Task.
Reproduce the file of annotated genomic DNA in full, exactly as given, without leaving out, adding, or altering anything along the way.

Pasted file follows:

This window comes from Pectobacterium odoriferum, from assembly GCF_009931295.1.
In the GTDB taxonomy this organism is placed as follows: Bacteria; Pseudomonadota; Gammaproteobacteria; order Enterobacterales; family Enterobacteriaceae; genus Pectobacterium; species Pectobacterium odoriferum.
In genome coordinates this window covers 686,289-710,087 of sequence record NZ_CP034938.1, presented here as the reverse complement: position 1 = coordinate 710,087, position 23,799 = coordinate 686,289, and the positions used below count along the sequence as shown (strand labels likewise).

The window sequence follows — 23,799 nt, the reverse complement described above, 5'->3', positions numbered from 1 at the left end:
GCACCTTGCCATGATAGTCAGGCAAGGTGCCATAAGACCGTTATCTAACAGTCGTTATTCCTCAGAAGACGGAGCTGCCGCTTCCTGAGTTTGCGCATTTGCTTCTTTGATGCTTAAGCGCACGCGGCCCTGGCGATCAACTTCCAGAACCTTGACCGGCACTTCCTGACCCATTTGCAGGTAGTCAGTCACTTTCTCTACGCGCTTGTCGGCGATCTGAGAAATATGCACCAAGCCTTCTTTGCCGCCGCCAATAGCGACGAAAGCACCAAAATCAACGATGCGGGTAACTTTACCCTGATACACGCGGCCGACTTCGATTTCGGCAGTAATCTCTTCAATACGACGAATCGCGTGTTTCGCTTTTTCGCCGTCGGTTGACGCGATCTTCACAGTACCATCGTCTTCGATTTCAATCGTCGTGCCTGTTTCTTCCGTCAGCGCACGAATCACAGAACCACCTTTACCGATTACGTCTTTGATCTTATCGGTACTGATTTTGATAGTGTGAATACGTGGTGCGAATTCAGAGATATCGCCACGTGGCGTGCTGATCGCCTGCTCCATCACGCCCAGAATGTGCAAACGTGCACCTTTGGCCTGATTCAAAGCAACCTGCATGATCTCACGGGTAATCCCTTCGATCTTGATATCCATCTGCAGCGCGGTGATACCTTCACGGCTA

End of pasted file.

This window comes from Pectobacterium odoriferum, from assembly GCF_009931295.1.
In the GTDB taxonomy this organism is placed as follows: Bacteria; Pseudomonadota; Gammaproteobacteria; order Enterobacterales; family Enterobacteriaceae; genus Pectobacterium; species Pectobacterium odoriferum.
In genome coordinates this window covers 686,289-710,087 of sequence record NZ_CP034938.1, presented here as the reverse complement: position 1 = coordinate 710,087, position 23,799 = coordinate 686,289, and the positions used below count along the sequence as shown (strand labels likewise).

The window sequence follows — 23,799 nt, the reverse complement described above, 5'->3', positions numbered from 1 at the left end:
GCACCTTGCCATGATAGTCAGGCAAGGTGCCATAAGACCGTTATCTAACAGTCGTTATTCCTCAGAAGACGGAGCTGCCGCTTCCTGAGTTTGCGCATTTGCTTCTTTGATGCTTAAGCGCACGCGGCCCTGGCGATCAACTTCCAGAACCTTGACCGGCACTTCCTGACCCATTTGCAGGTAGTCAGTCACTTTCTCTACGCGCTTGTCGGCGATCTGAGAAATATGCACCAAGCCTTCTTTGCCGCCGCCAATAGCGACGAAAGCACCAAAATCAACGATGCGGGTAACTTTACCCTGATACACGCGGCCGACTTCGATTTCGGCAGTAATCTCTTCAATACGACGAATCGCGTGTTTCGCTTTTTCGCCGTCGGTTGACGCGATCTTCACAGTACCATCGTCTTCGATTTCAATCGTCGTGCCTGTTTCTTCCGTCAGCGCACGAATCACAGAACCACCTTTACCGATTACGTCTTTGATCTTATCGGTACTGATTTTGATAGTGTGAATACGTGGTGCGAATTCAGAGATATCGCCACGTGGCGTGCTGATCGCCTGCTCCATCACGCCCAGAATGTGCAAACGTGCACCTTTGGCCTGATTCAAAGCAACCTGCATGATCTCACGGGTAATCCCTTCGATCTTGATATCCATCTGCAGCGCGGTGATACCTTCACGGCTA